Gold, according to Frank Holmes of U.S. Global Investors, is driven by the “fear trade” and the “love trade.” Fear is when the financial press repeats stories of gloom and doom. The love trade is when people buy gold out of love and confidence in the metal. China and India practice the gold “love trade.”
Holmes popularized gold’s “fear trade” and “love trade” in January 2011.
U.S. Global Investors
Frank E. Holmes
Chief Investment Officer
Frank Holmes is the CEO and Chief Investment Officer of U.S. Global Investors. Mr. Holmes purchased a controlling interest in U.S. Global Investors in 1989 and became the firm’s chief investment officer in 1999.
Under his guidance, the company’s funds have received numerous awards and honors including more than two dozen Lipper Fund Awards and certificates. In 2006, Mr. Holmes was selected mining fund manager of the year by the Mining Journal. He is also the co-author of “The Goldwatcher: Demystifying Gold Investing.”
Outlook 2011: Fear And Love In Gold Trading
Frank Holmes, U.S. Global Investors|Jan. 8, 2011, 11:35 AM
Fear Trade: The fear trade is what you often hear about from the media and the gloom-and-doomers. The fear trade is driven by negative real interest rates—where inflation is greater than the nominal interest rate—and deficit spending. Whenever you have negative real interest rates coupled with increased deficit spending, gold tends to rise in that country’s currency.
Love Trade: The love trade is significant and unique to gold. People buy gold out of love and those in emerging markets are especially amorous of the metal. We refer to the most populous seven of the emerging economies as the E-7. Currently, the E-7 countries hold nearly half of the world’s population but make up less than 20 percent of global GDP. The G-7 industrialized nations are a mirror of this; they host 11 percent of the world’s population but control more than 50 percent of the global economy.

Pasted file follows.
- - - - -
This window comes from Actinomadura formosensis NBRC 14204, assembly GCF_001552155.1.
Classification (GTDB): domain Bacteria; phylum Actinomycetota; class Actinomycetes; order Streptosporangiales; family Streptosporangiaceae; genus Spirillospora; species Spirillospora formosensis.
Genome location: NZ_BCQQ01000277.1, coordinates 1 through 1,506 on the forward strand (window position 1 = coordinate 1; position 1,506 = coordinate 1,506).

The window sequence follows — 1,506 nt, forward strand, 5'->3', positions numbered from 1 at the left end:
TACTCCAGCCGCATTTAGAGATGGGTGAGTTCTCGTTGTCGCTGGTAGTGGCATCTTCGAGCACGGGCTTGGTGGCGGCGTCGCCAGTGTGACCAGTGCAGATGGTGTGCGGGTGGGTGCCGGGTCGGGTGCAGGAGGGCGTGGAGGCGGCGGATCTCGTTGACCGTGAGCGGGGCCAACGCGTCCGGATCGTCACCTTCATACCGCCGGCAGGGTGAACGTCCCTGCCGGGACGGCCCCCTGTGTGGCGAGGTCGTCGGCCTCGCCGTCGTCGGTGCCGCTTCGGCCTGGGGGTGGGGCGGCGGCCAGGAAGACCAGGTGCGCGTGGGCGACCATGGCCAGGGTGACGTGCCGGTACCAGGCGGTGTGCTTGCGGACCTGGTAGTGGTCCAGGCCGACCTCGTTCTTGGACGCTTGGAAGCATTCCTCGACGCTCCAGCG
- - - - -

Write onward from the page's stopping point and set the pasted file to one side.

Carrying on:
Gold and the “Love Trade”
By 5min Forecast
Published: January 12, 2011
“There are two main drivers of gold demand,” says U.S. Global Investors chief and Vancouver favorite Frank Holmes, helping put the demand in perspective: “The Fear Trade and the Love Trade.”
The Fear Trade is what we have in the West, “driven by negative real interest rates—where inflation is greater than the nominal interest rate—and deficit spending. Whenever you have negative real interest rates coupled with increased deficit spending, gold tends to rise in that country’s currency.
“In the U.S., we’re in the middle of an extended period of negative real interest rates that will likely last through the year.”
The Gold “Fear Trade” and “Love Trade”
On July 5, 2011, in Commodities, by Tim
There’s a “fear trade” in the West, but a “love trade” in the East where both China and India continue to demonstrate how loveable gold coins, bars, and jewelry really are.
May 17, 2013
Gold Bullion: 4 Fundamental Facts
by Frank Holmes
Bullion Vault Gold News
3. A lack of love from the Love Trade is affecting fundamentals
Too many people focus on the Fear Trade, which is when investors buy gold coins or a gold ETF out of a fear of the fallout that may result from governments’ rising debt levels and weakening currencies.
The Love Trade, on the other hand, is the buying of gold out of an enduring love for gold. Two emerging countries that make up almost half of gold demand – China and India – have had a long relationship with the precious metal that is intertwined with their culture, religion and economy. With half of the world’s population buying gold for their friends and family, it’s important to put into context what is happening in their countries.